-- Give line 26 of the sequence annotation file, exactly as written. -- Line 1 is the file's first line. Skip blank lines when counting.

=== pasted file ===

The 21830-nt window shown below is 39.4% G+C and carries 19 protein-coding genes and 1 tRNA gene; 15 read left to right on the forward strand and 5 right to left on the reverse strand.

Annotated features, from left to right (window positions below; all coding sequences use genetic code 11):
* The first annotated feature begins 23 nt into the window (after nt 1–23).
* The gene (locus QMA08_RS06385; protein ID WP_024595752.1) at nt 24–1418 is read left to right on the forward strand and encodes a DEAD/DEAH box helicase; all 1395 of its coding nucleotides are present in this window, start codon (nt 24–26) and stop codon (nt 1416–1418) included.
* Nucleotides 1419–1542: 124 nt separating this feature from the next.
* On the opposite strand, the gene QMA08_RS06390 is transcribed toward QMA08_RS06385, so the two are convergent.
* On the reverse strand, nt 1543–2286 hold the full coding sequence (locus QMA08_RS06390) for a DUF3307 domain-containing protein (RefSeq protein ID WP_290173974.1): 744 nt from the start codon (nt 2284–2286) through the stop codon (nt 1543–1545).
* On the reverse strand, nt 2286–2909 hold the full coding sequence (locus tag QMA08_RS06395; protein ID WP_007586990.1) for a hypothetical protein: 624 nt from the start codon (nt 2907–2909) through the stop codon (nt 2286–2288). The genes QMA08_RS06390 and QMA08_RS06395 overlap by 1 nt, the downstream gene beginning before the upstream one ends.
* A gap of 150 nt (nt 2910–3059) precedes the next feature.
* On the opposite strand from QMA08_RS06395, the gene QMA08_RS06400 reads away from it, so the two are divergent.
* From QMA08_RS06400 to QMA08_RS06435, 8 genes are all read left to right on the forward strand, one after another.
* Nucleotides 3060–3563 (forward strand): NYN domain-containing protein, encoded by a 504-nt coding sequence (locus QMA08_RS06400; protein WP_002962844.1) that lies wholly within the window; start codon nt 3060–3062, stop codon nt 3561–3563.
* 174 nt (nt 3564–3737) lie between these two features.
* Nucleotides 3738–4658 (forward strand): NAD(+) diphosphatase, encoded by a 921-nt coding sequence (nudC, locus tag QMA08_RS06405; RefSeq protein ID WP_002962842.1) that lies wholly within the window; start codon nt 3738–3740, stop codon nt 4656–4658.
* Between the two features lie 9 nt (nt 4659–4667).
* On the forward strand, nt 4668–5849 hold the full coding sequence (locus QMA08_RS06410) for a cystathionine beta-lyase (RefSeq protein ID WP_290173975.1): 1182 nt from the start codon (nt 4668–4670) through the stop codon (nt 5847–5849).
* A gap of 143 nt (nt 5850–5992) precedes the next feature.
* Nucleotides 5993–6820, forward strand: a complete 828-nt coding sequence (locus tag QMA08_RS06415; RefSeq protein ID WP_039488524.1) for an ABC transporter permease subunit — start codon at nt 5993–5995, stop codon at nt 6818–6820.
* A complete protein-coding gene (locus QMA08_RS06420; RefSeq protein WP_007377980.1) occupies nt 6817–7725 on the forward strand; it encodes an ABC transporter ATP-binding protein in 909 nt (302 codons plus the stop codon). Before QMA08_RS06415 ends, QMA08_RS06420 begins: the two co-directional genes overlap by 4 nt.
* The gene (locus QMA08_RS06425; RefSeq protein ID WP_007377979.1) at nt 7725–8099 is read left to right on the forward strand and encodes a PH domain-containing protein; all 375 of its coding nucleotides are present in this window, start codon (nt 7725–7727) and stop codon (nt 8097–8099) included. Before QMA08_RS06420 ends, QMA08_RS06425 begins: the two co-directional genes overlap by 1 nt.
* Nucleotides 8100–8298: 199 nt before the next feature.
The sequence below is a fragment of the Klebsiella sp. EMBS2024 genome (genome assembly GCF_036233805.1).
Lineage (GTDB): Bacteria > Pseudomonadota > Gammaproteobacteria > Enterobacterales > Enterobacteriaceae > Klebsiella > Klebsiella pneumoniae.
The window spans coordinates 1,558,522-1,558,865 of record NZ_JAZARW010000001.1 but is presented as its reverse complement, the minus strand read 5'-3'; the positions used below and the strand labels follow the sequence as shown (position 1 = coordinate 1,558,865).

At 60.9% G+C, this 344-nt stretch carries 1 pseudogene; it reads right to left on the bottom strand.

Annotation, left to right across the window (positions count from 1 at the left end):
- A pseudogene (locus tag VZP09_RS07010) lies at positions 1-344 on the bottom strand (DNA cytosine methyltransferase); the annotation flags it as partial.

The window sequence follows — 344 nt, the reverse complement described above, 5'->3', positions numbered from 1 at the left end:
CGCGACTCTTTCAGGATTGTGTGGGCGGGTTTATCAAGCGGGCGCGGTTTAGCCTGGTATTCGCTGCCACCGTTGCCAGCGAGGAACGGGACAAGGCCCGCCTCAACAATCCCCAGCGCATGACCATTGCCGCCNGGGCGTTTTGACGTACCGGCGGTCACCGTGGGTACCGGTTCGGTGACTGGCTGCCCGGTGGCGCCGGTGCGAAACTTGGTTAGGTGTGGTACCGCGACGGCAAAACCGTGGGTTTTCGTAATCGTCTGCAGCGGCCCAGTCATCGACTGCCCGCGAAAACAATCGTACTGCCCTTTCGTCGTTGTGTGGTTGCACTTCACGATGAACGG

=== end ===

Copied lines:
Annotation, left to right across the window (positions count from 1 at the left end):